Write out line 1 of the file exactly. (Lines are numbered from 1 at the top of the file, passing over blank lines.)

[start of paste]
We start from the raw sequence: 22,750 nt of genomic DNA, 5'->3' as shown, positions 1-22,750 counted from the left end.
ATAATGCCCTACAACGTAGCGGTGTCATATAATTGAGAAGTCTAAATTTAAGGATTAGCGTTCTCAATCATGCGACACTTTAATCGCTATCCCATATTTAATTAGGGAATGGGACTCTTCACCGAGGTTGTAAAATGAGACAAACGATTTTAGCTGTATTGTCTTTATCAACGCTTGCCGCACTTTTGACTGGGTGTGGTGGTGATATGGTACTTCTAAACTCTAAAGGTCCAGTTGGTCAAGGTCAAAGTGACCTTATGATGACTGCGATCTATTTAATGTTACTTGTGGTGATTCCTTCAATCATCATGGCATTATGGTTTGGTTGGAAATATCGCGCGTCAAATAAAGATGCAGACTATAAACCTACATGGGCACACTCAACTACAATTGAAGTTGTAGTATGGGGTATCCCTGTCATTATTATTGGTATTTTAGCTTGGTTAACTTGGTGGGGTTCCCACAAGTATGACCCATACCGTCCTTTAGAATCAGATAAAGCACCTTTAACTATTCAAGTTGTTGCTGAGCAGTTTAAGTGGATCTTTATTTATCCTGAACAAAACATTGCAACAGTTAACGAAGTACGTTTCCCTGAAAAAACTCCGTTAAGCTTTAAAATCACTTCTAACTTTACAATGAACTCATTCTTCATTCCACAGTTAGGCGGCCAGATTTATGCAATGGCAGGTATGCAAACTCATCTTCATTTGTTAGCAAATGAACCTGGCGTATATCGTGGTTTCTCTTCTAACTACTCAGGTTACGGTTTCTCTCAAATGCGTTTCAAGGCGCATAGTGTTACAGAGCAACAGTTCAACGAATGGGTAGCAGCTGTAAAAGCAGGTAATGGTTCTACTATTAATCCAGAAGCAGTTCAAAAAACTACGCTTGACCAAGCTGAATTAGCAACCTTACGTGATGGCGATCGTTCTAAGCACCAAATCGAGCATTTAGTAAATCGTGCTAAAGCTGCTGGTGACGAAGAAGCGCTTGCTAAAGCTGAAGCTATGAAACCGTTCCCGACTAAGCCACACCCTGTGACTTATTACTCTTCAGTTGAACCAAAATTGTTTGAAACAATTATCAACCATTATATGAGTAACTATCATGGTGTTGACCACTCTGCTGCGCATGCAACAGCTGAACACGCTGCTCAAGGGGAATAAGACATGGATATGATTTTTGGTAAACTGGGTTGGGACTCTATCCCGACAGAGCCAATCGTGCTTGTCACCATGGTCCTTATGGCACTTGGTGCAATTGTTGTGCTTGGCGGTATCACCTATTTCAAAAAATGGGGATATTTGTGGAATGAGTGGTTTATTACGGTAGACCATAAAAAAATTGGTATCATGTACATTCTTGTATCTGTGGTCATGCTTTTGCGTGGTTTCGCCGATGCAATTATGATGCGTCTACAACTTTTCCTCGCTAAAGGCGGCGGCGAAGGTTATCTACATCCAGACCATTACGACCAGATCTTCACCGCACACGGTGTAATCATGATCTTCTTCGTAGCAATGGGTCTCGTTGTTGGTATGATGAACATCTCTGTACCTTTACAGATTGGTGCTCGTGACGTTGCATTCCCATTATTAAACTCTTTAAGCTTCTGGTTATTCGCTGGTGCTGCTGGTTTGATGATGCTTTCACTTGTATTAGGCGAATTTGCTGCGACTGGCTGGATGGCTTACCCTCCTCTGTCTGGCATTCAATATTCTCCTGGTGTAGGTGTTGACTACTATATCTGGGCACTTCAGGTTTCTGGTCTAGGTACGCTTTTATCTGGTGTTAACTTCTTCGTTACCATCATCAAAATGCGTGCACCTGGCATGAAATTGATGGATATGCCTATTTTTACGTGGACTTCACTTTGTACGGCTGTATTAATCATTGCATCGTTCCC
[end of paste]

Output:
We start from the raw sequence: 22,750 nt of genomic DNA, 5'->3' as shown, positions 1-22,750 counted from the left end.